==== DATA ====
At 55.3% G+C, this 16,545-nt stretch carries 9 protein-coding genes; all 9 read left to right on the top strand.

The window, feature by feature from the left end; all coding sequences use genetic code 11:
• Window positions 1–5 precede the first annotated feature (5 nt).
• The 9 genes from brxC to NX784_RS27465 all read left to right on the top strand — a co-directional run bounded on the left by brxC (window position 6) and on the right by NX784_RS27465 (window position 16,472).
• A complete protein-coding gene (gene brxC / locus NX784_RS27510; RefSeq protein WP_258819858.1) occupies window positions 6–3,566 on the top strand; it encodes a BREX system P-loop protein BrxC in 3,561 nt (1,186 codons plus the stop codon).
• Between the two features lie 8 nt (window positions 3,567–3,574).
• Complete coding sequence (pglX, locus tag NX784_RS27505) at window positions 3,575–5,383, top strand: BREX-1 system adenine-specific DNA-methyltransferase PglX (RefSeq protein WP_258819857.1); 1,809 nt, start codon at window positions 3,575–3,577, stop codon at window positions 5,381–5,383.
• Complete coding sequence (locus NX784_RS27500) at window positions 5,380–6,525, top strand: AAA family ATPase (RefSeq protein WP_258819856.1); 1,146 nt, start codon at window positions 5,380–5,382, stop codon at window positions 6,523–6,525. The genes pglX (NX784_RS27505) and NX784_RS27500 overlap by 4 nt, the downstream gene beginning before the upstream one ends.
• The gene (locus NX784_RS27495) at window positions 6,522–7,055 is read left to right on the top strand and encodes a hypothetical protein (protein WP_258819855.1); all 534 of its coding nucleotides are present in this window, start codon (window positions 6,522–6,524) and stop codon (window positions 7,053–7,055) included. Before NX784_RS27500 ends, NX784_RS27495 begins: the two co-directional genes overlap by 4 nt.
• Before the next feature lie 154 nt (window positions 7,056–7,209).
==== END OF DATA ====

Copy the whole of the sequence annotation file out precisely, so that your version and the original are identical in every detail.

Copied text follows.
At 55.3% G+C, this 16,545-nt stretch carries 9 protein-coding genes; all 9 read left to right on the top strand.

The window, feature by feature from the left end; all coding sequences use genetic code 11:
• Window positions 1–5 precede the first annotated feature (5 nt).
• The 9 genes from brxC to NX784_RS27465 all read left to right on the top strand — a co-directional run bounded on the left by brxC (window position 6) and on the right by NX784_RS27465 (window position 16,472).
• A complete protein-coding gene (gene brxC / locus NX784_RS27510; RefSeq protein WP_258819858.1) occupies window positions 6–3,566 on the top strand; it encodes a BREX system P-loop protein BrxC in 3,561 nt (1,186 codons plus the stop codon).
• Between the two features lie 8 nt (window positions 3,567–3,574).
• Complete coding sequence (pglX, locus tag NX784_RS27505) at window positions 3,575–5,383, top strand: BREX-1 system adenine-specific DNA-methyltransferase PglX (RefSeq protein WP_258819857.1); 1,809 nt, start codon at window positions 3,575–3,577, stop codon at window positions 5,381–5,383.
• Complete coding sequence (locus NX784_RS27500) at window positions 5,380–6,525, top strand: AAA family ATPase (RefSeq protein WP_258819856.1); 1,146 nt, start codon at window positions 5,380–5,382, stop codon at window positions 6,523–6,525. The genes pglX (NX784_RS27505) and NX784_RS27500 overlap by 4 nt, the downstream gene beginning before the upstream one ends.
• The gene (locus NX784_RS27495) at window positions 6,522–7,055 is read left to right on the top strand and encodes a hypothetical protein (protein WP_258819855.1); all 534 of its coding nucleotides are present in this window, start codon (window positions 6,522–6,524) and stop codon (window positions 7,053–7,055) included. Before NX784_RS27500 ends, NX784_RS27495 begins: the two co-directional genes overlap by 4 nt.
• Before the next feature lie 154 nt (window positions 7,056–7,209).